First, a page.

Sermon for Sunday, March 14, 2021, 3rd Week of Lent
Exodus 17:1-7, Psalm 95, Romans 5:1-11, John 4:5-42
I saw a sermon example in a fellow clergy’s sermon, that clicked with me immediately and so I sort of “borrowed” it, though anyone who has had little kids will know it very well. It’s about a little boy asking his Father for a drink of water several times until his Father is frustrated and says to his son, “If you ask for water one more time, I’m going to spank you!” Almost immediately the little boy asks for water and his Father storms up the stairs, and the little boy says, “If you coming to my room, can you bring me a little water!” I read that, and remembered when our boys would do the same thing and had to laugh. As funny as that is, the lesson today is a whole lot more important than that.
In our lesson from Exodus, we see that the whole Israelite community is united in obedience to God’s command. Then they found no water to drink on he way God had commanded, they began to quarrel with their leader, Moses, and to demand water to drink. They began questioning God’s leadership and to threaten Moses. Moses continue to obey God and God affirmed him as His chosen leader with the miracle of the rock at Horeb. God affirms and assists His leaders when they are obedient in following His leadership. And God will show His faithfulness to a disobedient, grumbling people.
As God provided manna (V16-13) for His people to eat, He also showed them through Moses that it also was there for them. Rebels cannot expect miracles from God by demanding them, but by His grace, He did choose to supply their deed miraculously despite their rebellious attitudes. Today, beloved, we call upon God to provide for us by demand, instead of seeking Him in prayer, to provide for us in spite of our sinful ways. We have kicked God out of so many aspects of society, that our rebellion does not get rewarded for our actions or lack thereof, it is His grace that makes the difference. The center of a miracle is that human beings in faith are made aware of God at work in His world!
In Psalm 95 we are told to enter His presence with thanksgiving and submission. The call to worship is a vital display in the congregation’s worship. It calls for worship and obedience. Its speech to the congregation is at the same time prayer to God. God created and controls everything—-heights and depths, land and sea. Thus He rules all, and we respond naturally in humble worship. The Creator, beloved, Is also the kind Shepherd. Past sin should warn the present generation of God’s power and will to intervene in history and discipline sinners. Never forget that praise raises our pray life beyond ourselves to encompass the universe and all of its inhabitants.
In our lesson from Romans, we learn that the death of Christ made possible for the Christian (that’s you and me): peace, grace, joy, hope amid suffering, right relationship with God, salvation from judgment, reconciliation with God, and a life experiencing God’s salvation daily. Christ’s death for ungodly sinners is certainly more than sufficient proof God loves us.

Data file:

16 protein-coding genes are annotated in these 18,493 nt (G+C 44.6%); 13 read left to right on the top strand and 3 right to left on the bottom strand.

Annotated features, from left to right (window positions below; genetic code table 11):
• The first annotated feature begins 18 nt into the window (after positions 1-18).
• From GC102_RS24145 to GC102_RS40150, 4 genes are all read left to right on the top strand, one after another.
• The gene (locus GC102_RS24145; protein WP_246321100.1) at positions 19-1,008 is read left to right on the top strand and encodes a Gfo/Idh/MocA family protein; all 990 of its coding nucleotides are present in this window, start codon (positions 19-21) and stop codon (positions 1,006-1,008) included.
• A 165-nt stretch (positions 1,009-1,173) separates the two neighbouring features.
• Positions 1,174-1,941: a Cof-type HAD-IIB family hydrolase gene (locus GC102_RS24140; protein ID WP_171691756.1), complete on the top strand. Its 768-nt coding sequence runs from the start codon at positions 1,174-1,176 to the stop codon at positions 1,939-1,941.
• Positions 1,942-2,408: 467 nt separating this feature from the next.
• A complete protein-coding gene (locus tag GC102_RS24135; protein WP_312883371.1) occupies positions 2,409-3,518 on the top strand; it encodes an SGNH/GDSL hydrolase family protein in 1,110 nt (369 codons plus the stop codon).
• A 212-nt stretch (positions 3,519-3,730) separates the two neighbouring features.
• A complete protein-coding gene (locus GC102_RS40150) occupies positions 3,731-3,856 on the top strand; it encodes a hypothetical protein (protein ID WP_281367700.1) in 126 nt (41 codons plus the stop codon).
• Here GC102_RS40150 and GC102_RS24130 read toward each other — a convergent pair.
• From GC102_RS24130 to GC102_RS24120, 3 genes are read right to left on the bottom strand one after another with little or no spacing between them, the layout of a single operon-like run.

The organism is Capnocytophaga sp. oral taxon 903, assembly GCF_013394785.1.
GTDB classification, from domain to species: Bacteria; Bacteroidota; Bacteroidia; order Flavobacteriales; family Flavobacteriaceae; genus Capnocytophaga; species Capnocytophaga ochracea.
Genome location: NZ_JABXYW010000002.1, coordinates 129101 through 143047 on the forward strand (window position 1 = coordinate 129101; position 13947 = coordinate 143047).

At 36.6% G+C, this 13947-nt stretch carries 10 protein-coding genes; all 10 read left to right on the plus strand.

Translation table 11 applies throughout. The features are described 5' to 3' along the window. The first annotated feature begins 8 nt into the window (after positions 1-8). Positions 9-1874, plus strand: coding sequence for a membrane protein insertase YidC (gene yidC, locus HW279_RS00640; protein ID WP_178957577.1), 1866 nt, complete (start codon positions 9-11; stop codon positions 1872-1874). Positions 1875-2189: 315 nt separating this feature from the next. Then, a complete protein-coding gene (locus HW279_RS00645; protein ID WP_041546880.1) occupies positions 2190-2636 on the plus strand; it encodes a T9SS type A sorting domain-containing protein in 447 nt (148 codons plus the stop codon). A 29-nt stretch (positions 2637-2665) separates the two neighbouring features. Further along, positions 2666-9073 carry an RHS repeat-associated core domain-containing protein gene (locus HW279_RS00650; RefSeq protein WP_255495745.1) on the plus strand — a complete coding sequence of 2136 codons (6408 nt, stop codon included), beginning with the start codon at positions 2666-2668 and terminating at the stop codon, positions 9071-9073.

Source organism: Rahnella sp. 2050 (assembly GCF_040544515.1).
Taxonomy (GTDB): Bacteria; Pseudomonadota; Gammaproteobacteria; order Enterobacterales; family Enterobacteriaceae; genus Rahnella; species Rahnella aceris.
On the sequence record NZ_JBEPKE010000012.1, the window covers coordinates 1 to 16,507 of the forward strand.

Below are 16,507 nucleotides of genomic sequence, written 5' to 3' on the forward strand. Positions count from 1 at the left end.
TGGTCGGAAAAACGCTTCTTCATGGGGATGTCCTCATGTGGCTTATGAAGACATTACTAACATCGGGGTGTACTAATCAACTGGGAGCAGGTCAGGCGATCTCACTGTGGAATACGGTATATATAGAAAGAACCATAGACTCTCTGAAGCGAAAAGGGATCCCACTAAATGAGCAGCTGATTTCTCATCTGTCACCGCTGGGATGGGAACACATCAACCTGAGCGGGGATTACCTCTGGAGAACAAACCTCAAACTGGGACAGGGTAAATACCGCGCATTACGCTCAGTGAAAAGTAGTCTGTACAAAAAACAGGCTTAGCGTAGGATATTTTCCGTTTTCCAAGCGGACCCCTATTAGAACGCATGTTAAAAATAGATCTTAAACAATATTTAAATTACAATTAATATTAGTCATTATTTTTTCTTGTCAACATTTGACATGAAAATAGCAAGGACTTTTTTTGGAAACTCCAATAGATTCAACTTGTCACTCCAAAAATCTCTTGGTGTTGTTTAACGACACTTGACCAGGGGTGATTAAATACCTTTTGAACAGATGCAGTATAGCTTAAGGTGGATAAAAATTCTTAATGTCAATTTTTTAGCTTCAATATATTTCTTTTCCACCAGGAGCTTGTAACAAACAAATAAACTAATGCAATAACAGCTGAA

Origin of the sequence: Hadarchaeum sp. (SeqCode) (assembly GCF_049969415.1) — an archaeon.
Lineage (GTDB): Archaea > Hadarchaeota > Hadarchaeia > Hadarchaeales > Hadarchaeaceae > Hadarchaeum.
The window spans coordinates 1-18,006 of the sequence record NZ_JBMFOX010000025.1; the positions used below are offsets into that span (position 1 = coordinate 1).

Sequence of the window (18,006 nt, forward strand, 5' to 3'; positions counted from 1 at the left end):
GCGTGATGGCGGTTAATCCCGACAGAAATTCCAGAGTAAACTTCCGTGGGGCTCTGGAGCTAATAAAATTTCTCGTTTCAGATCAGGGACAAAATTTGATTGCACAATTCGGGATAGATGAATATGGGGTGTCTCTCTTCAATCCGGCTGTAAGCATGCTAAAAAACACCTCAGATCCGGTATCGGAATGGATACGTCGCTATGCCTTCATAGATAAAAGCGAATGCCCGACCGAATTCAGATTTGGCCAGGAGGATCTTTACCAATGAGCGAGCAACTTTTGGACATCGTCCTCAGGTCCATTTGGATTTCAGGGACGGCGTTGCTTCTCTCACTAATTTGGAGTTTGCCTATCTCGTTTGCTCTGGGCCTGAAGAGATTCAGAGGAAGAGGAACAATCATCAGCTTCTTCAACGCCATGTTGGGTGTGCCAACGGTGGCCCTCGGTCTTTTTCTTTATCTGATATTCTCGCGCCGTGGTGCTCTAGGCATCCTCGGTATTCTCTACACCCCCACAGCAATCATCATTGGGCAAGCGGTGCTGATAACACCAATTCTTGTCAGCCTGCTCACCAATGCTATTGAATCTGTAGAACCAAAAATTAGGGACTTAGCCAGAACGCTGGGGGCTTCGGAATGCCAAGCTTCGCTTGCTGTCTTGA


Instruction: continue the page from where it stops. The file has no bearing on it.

From the Gospel of John we hear about Jesus’ experience at the well with the Samaritan woman. Generations of preachers have told us this story is about a sinful woman whose sexual wantonness is discovered—-and about Jesus telling her how many “husbands” she had had, though she was not wife to any of them. This story’s placement in the lectionary’s reasoning is that its emphasis in on sin and repentance and moral purity, except that it’s not!
No social barrier is too extreme for the gospel message to cross, beloved. The Samaritan woman was an outcast in Jewish society on at least two counts: mixed ethnic lineage and an unacceptable marital situation. This is why she is at the well around mid-day, when normally the women would be there early in the morning.
Jesus demonstrated by His actions, however, that each person has worth. Social or racial standing never places a person beyond the touch of grace. Contemporary attempts to discriminate, to stereotype, and to paternalize those ethnically different from us find their source in prejudice and a false sense of superiority which in turn stems from our sinful natures.
In this dialogue between Jesus and the Samaritan woman we learn principles of how to d personal evangelism. A witness: is concerned with one individual; it begins with felt needs and desires of the lost person; it directs the conversation to the person’s basic spiritual need; it shows the person his or her sin and need of salvation; it keeps the conversation from straying from the real issue; it points to Jesus as Messiah and Savior; and it leads the new convert to witness to others. Today, Christians can follow Jesus’ example and principles. Jesus is the Giver of eternal life. Eternal life is like an ever-glowing spring of living water. It is the crop which God’s reapers are now harvesting, the gathering of he lost into God’s Kingdom.
Jesus asked the woman at the well for a drink of water, but only to breach to subject of living water. When they were finished talking, the woman went into town and told everyone of her encounter at the well, she had been changed by her encounter, and so will anyone who is willing to accept Christ as their Lord and Savior. For it is then, that our conversations with Him begin and they become more personal, more effective, because we are doing out best to follow in His footsteps. Amen